That’s right. Creativity is something that gets better through exercise. The musical performance above is on someone else’s channel, but it contains an original piece of music performed by the composer. Whether it’s composing, writing, drawing, sculpture, painting, or any other art, the act of creativity is disciplined and on purpose. This goes for life as well as art.

Conformity and standardization have become buzz words and they are killing the very creativity that all people will need in the very near future as jobs disappear. Today in schools, entire months are dedicated to testing to see how students measure up to standards. Then they return to their regularly scheduled learning complete with even more tests and grades.

Ken Robinson has suggested that schools do kill creativity. Maybe there should be a course in how to survive school so you can still be successful in spite of it.

Ken Robinson has suggested that schools do kill creativity. Maybe there should be a course in how to survive school so you can still be successful in spite of it.

Who’s idea was this…college thing?

Maybe there would be far less scandals about entering college if the child understood or believed in the education that they were receiving or were likely to get in college enough to make the move themselves.

In a recent article in USA Today, I was introduced to a term that I never heard before. It was Snowplow Parents. This article spoke about the parents of today clearing away obstacles from their children’s world, whether created by others or themselves even when they entered college. Which begs the question, “was it really the child’s choice to to in the first place?”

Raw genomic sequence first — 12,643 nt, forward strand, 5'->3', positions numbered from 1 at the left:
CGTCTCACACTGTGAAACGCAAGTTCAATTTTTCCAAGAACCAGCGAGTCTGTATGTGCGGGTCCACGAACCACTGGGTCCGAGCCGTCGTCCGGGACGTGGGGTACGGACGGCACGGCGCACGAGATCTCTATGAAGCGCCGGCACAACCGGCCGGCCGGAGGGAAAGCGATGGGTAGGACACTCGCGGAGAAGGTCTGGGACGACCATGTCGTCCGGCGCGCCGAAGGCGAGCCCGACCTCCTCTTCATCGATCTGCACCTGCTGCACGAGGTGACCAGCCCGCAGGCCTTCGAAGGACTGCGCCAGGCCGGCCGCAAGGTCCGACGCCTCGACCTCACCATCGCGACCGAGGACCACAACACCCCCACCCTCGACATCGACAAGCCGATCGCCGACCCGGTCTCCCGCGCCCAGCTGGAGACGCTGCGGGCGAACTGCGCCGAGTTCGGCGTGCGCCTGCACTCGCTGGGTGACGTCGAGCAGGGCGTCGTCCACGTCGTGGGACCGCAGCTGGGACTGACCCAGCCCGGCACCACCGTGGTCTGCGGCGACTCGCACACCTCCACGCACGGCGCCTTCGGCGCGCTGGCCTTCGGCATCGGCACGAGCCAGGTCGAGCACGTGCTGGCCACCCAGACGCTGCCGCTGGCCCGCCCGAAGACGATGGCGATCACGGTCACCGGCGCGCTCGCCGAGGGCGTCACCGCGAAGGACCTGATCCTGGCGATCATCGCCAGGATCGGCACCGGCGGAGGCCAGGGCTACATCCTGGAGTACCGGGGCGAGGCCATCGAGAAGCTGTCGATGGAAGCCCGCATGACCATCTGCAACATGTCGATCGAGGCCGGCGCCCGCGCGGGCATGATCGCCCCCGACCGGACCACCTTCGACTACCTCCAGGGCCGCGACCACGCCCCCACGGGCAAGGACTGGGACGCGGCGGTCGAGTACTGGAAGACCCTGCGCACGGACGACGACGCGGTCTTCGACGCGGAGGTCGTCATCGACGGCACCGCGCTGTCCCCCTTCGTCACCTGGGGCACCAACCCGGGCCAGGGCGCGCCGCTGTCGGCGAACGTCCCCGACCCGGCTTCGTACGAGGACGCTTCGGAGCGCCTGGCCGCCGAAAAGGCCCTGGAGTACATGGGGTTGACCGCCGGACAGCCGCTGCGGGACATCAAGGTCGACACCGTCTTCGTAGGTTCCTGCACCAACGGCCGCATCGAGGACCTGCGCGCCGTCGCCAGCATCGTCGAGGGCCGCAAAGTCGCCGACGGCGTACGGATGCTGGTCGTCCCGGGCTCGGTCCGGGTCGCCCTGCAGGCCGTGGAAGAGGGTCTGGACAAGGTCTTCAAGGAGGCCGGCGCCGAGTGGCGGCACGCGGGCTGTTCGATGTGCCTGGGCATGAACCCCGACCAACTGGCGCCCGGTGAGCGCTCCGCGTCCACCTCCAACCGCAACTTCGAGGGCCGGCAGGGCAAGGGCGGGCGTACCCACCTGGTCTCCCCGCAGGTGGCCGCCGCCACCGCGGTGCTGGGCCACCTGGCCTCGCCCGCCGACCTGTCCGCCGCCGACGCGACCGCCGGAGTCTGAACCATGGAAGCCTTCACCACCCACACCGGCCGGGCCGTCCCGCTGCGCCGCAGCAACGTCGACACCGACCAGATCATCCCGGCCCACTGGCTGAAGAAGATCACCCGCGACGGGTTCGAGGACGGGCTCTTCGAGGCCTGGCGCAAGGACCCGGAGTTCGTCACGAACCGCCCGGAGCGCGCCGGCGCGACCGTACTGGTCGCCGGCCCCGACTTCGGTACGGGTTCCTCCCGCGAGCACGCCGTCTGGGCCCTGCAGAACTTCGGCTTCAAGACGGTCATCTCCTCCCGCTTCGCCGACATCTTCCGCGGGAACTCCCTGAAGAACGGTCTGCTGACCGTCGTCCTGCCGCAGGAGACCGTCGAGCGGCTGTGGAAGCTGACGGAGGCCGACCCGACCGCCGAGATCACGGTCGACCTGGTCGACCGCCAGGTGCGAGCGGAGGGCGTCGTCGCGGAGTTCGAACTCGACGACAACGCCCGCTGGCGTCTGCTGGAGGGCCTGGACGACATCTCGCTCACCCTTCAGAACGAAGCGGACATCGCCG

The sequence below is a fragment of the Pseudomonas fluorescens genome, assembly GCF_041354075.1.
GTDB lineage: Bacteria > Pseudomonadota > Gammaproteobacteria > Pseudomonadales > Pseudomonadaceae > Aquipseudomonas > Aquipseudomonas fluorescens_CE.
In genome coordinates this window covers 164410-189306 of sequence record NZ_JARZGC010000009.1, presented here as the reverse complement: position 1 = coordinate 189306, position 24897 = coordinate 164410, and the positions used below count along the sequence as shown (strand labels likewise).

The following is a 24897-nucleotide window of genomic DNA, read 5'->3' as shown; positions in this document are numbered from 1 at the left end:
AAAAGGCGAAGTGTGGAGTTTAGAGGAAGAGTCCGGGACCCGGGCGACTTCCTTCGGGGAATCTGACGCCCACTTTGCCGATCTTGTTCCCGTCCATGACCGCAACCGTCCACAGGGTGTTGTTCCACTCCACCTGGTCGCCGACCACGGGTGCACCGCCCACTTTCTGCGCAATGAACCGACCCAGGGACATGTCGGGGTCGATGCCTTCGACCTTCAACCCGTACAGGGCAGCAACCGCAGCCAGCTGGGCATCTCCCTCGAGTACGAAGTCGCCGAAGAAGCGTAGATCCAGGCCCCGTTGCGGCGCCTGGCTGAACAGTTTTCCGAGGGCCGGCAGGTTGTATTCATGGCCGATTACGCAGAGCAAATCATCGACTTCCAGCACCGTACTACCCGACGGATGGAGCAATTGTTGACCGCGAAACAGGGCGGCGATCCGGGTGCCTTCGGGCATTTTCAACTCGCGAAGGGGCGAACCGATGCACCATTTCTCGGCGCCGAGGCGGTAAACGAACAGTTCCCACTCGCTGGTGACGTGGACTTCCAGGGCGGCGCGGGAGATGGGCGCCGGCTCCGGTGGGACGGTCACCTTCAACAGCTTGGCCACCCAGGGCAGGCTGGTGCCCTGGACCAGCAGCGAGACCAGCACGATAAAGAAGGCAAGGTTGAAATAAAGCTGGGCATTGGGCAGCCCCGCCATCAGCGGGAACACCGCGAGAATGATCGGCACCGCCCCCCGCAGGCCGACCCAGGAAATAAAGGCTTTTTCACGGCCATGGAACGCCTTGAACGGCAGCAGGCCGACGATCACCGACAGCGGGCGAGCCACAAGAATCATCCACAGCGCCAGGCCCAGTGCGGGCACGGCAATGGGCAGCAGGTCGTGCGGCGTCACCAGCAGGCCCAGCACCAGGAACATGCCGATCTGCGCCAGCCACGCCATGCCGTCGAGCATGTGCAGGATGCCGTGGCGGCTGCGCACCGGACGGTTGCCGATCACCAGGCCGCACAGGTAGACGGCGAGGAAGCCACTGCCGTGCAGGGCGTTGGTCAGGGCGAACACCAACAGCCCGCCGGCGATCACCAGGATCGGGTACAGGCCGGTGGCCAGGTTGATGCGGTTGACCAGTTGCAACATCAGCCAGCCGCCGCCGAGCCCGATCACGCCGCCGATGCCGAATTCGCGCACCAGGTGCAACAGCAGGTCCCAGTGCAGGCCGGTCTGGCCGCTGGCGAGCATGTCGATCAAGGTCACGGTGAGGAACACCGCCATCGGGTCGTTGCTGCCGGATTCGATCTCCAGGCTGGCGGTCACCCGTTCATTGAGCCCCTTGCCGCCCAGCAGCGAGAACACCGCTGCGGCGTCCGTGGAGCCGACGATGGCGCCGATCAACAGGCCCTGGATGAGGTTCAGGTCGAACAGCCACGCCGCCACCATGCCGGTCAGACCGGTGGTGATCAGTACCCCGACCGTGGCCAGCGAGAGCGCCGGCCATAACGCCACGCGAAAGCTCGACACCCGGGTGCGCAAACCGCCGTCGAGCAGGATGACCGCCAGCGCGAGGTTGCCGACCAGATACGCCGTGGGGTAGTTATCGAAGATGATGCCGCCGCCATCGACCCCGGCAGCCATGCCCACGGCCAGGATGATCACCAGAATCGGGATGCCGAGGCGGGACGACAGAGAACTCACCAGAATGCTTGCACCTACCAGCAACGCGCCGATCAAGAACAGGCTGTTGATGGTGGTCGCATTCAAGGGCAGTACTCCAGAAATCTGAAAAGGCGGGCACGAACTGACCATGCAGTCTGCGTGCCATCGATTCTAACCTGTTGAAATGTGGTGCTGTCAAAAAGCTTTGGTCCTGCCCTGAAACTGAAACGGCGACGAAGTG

Maybe there would be far less scandals about entering college if the child understood or believed in the education that they were receiving or were likely to get in college enough to make the move themselves. They also would have to make the decision to keep up with all of the deadlines…themselves. This should happen without counselors and parents doing everything for them.

Then maybe, ust maybe, the kids who belonged in college would be the only ones there. What do you think?

College Admissions Scandal

Way back in time, college educations were for the elite. People would attend college as a status symbol. It wasn’t needed for success in the world. It was there for people who could afford it. It was a “class” thing and not about going to class to get ahead. That is definitely the crazy thing about this college admissions scandal.

Some of the biggest people involved in the scandal are those that already had success. If you take just one, Olivia Jade, for example…she had a business based on her look and celebrity. She also “threw her dad under the bus” by outing the fact that he took his tuition money and started a business that made his life what it is today. If that isn’t the purpose of college, then you shouldn’t be spending the money on it.

It seems that this degree is becoming less and less relevant and we are returning to a time when our own individual effort in creating value is what will ultimately make our success. This should be the biggest takeaway for the average person who is struggling with the college acceptance issue. I am speaking more of the individual accepting college as opposed to the college accepting the individual.